It was the early 80s, and he appeared mid-week at Santa Clara University on the San Francisco Peninsula.
Expecting to see at least a quartet with bass, drums, flute and Gil Scott-Heron singing and playing electric piano, to my surprise he was doing it solo! Sitting at a Fender Rhodes piano, his first set was an informal hour, mostly conversation.
It's been said that a clue to a person with a good intellect is a sense of humor, and Gil certainly evidenced that. His presentation was closer to stand-up comedy than the fiery revolutionary poetry and soulful music I had hoped for, but the audience was engaged, his witty humor an unexpected facet of his personality.
As Mississippi bluesman John Blues Boyd says, "The truth will make you laugh." 30 years later I smile as I recall Gil Scott-Heron describing his search for some good soul music or jazz when he would get to a new city. In the earlier days of his career not every radio received FM, and there was a lot of music on AM, so he described his search for music on the AM dial.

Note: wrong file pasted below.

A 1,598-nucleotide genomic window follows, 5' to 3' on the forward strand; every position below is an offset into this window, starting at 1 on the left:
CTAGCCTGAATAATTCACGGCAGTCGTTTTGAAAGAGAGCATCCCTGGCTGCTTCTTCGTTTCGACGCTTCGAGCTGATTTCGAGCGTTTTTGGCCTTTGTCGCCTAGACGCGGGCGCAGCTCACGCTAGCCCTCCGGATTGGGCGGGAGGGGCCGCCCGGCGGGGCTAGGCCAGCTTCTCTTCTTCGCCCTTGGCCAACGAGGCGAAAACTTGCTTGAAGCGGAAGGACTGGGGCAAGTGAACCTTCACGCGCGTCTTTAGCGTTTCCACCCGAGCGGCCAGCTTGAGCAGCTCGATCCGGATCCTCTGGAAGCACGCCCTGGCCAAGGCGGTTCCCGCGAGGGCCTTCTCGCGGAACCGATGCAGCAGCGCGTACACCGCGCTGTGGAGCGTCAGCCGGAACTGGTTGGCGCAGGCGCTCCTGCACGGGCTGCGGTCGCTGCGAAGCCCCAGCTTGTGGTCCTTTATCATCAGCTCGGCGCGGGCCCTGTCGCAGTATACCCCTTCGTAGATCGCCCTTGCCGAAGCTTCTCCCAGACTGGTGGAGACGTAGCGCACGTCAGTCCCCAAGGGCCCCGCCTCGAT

Basically, you might start at the left side where the lower frequencies had more power and often belonged to network stations, but no dice. In order to find Black music you had to go farther to the right, where the stations were crowded together in the less desirable frequencies with low signal strength and some overlapping -- but that's where you could find the funk, the soul, the jazz -- and with careful tuning you were in business.
This then reminded Gil of Black History Month -- after all, out of 12 months of the year -- Black people get the shortest month, February! The laughter of recognition filled the auditorium. Gil Scott-Heron: poet, musician and humorist!
-- Don Baraka